(This article was translated from Japanese to English using DeepL.)
A wave is a phenomenon in which oscillations are transmitted to the surroundings.
We have used the example of a rope to visualize oscillations, but there are waves that propagate in a different way than waves propagating through a rope.
In this lecture, you will learn the classification of waves according to the way vibrations are transmitted.
There are two types of classification, which are called transverse wave and longitudinal wave.
Let’s start with a transverse wave, which is easy to visualize.
The wave that travels along the rope we have seen so far is a typical example of a transverse wave.
A transverse wave is a wave in which the direction of oscillation of the medium and the direction of wave travel are perpendicular.
If you are not familiar with this, imagine a rope. If you hold the end of the rope and swing it up and down, the waves will move away from you.
A simple diagram of this is shown below.
Indeed, it can be seen that the direction of oscillation and the direction of travel are perpendicular to each other for waves traveling along a rope.
What properties do transverse waves have?
Continue to imagine a rope. Then, cut the rope in the middle.
No wonder, no oscillation is transmitted beyond the point where it is cut!
In fact, the same is true in the atomic world.
For transverse waves to propagate, atoms must be attached to each other, and if atoms are in a disjointed state, such as in a liquid or gas, transverse waves cannot propagate to the surrounding area.
Therefore, transverse waves can only propagate in solids.
Examples of non-rope transverse waves include light and S-wave of earthquake.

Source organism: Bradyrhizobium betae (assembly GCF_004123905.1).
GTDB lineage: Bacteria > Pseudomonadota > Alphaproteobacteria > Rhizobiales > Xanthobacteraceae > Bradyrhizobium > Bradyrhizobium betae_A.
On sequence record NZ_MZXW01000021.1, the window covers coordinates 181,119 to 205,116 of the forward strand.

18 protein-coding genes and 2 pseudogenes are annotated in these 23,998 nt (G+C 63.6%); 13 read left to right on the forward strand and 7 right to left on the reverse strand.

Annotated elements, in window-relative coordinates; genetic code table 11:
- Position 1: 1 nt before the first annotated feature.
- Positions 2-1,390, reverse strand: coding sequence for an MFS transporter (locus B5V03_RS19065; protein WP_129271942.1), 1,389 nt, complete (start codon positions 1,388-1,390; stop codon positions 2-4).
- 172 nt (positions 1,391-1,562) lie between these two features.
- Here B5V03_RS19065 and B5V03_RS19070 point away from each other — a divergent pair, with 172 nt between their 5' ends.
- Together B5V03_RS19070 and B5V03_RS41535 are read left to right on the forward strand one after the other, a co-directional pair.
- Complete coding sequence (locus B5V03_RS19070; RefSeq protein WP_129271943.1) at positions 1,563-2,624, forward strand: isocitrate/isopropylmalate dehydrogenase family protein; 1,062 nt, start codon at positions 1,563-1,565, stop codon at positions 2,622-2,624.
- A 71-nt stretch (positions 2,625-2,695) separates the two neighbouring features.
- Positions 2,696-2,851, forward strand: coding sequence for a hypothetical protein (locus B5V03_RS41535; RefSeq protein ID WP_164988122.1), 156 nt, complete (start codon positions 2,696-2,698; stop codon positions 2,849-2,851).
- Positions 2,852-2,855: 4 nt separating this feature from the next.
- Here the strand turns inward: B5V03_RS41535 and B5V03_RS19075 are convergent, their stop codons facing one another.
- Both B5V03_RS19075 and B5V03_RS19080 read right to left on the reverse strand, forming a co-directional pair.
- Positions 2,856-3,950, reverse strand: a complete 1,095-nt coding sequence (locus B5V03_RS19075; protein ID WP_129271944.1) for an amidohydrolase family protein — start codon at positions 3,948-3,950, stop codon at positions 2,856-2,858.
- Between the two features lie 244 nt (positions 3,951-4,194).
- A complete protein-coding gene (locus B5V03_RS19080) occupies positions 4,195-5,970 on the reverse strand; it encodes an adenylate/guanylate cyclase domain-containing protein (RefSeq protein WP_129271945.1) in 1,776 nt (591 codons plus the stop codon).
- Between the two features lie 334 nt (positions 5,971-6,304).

Next is the longitudinal wave.
A longitudinal wave is a wave in which the direction of oscillation of the medium and the direction of wave travel are parallel.
Unlike transverse waves, for which there is an easy-to-understand example of a rope, longitudinal waves are difficult to visualize.
The image of a longitudinal wave is the oscillation of a spring.Now, let’s prepare a spring and create a longitudinal wave.
Hold the spring and oscillate it in the direction of expansion and contraction.
When a spring is vibrated as shown in the above figure, the contracted part tries to extend and the extended part tries to contract due to elastic force.
This is a longitudinal wave that moves forward while repeating this process.
Transverse waves move forward with alternating crests and troughs, whereas longitudinal waves move forward with alternating “shrinking (dense)” and “stretching (sparse)” areas.
The essence of longitudinal wave propagation is its tendency to return to its original state.
I used a spring as an example because it is the easiest to understand, but all substances have the property of trying to return to their original state.
Water and air are no exception.
Therefore, longitudinal waves can propagate through all solids, liquids, and gases.
Incidentally, sound is the most familiar and important example of a longitudinal wave.
Other examples of longitudinal wave is the P-wave of earthquake.
Summary of this lecture
We have studied transverse and longitudinal waves, but not all waves belong to one or the other.
It is known that waves, such as those traveling on the surface of water, are neither transverse nor longitudinal.
Let’s consider how to represent a longitudinal wave on a graph.